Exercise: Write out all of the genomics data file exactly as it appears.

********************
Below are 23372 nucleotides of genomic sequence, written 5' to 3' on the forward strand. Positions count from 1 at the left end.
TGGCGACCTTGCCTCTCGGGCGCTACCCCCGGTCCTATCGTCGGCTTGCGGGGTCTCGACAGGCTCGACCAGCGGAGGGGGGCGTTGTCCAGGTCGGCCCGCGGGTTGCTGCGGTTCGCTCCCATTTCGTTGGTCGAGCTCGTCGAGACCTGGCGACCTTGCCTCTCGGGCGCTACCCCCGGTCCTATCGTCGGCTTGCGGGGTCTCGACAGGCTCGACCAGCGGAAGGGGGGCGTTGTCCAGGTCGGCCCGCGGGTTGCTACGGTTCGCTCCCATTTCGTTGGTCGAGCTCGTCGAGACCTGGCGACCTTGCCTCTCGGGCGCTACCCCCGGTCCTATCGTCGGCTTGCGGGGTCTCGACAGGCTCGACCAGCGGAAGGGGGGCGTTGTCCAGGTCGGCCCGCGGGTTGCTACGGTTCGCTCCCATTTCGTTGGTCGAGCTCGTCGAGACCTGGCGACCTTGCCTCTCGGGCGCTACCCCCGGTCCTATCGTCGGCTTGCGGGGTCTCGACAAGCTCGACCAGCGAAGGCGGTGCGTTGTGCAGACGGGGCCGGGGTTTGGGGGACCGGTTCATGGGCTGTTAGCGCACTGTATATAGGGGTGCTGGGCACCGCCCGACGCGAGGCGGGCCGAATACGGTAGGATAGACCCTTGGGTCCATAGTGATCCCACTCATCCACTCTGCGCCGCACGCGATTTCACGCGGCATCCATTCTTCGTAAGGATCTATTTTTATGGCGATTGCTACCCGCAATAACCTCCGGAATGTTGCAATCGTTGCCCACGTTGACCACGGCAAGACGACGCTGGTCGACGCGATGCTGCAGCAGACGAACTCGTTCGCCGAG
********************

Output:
Below are 23372 nucleotides of genomic sequence, written 5' to 3' on the forward strand. Positions count from 1 at the left end.
TGGCGACCTTGCCTCTCGGGCGCTACCCCCGGTCCTATCGTCGGCTTGCGGGGTCTCGACAGGCTCGACCAGCGGAGGGGGGCGTTGTCCAGGTCGGCCCGCGGGTTGCTGCGGTTCGCTCCCATTTCGTTGGTCGAGCTCGTCGAGACCTGGCGACCTTGCCTCTCGGGCGCTACCCCCGGTCCTATCGTCGGCTTGCGGGGTCTCGACAGGCTCGACCAGCGGAAGGGGGGCGTTGTCCAGGTCGGCCCGCGGGTTGCTACGGTTCGCTCCCATTTCGTTGGTCGAGCTCGTCGAGACCTGGCGACCTTGCCTCTCGGGCGCTACCCCCGGTCCTATCGTCGGCTTGCGGGGTCTCGACAGGCTCGACCAGCGGAAGGGGGGCGTTGTCCAGGTCGGCCCGCGGGTTGCTACGGTTCGCTCCCATTTCGTTGGTCGAGCTCGTCGAGACCTGGCGACCTTGCCTCTCGGGCGCTACCCCCGGTCCTATCGTCGGCTTGCGGGGTCTCGACAAGCTCGACCAGCGAAGGCGGTGCGTTGTGCAGACGGGGCCGGGGTTTGGGGGACCGGTTCATGGGCTGTTAGCGCACTGTATATAGGGGTGCTGGGCACCGCCCGACGCGAGGCGGGCCGAATACGGTAGGATAGACCCTTGGGTCCATAGTGATCCCACTCATCCACTCTGCGCCGCACGCGATTTCACGCGGCATCCATTCTTCGTAAGGATCTATTTTTATGGCGATTGCTACCCGCAATAACCTCCGGAATGTTGCAATCGTTGCCCACGTTGACCACGGCAAGACGACGCTGGTCGACGCGATGCTGCAGCAGACGAACTCGTTCGCCGAG